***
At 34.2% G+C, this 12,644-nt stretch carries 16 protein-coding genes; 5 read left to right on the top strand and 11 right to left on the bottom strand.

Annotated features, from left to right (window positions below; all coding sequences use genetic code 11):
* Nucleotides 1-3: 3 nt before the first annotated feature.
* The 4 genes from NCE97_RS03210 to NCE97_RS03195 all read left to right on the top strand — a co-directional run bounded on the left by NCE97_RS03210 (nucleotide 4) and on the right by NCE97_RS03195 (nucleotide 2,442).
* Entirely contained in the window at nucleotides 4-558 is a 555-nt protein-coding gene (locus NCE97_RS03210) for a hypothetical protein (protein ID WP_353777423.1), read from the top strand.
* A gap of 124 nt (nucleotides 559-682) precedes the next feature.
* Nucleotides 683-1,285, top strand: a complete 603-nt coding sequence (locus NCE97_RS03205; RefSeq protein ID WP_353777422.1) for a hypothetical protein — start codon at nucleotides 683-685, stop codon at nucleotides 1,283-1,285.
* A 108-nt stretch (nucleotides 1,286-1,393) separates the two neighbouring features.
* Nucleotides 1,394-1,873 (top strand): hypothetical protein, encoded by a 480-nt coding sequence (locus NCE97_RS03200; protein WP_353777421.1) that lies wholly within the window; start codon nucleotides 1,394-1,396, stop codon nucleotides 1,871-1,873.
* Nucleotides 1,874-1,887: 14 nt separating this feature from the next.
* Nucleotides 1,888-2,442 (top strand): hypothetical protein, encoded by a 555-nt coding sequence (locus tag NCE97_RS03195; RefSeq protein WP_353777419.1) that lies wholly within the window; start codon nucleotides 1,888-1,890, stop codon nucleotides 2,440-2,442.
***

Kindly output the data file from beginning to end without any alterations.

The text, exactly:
At 34.2% G+C, this 12,644-nt stretch carries 16 protein-coding genes; 5 read left to right on the top strand and 11 right to left on the bottom strand.

Annotated features, from left to right (window positions below; all coding sequences use genetic code 11):
* Nucleotides 1-3: 3 nt before the first annotated feature.
* The 4 genes from NCE97_RS03210 to NCE97_RS03195 all read left to right on the top strand — a co-directional run bounded on the left by NCE97_RS03210 (nucleotide 4) and on the right by NCE97_RS03195 (nucleotide 2,442).
* Entirely contained in the window at nucleotides 4-558 is a 555-nt protein-coding gene (locus NCE97_RS03210) for a hypothetical protein (protein ID WP_353777423.1), read from the top strand.
* A gap of 124 nt (nucleotides 559-682) precedes the next feature.
* Nucleotides 683-1,285, top strand: a complete 603-nt coding sequence (locus NCE97_RS03205; RefSeq protein ID WP_353777422.1) for a hypothetical protein — start codon at nucleotides 683-685, stop codon at nucleotides 1,283-1,285.
* A 108-nt stretch (nucleotides 1,286-1,393) separates the two neighbouring features.
* Nucleotides 1,394-1,873 (top strand): hypothetical protein, encoded by a 480-nt coding sequence (locus NCE97_RS03200; protein WP_353777421.1) that lies wholly within the window; start codon nucleotides 1,394-1,396, stop codon nucleotides 1,871-1,873.
* Nucleotides 1,874-1,887: 14 nt separating this feature from the next.
* Nucleotides 1,888-2,442 (top strand): hypothetical protein, encoded by a 555-nt coding sequence (locus tag NCE97_RS03195; RefSeq protein WP_353777419.1) that lies wholly within the window; start codon nucleotides 1,888-1,890, stop codon nucleotides 2,440-2,442.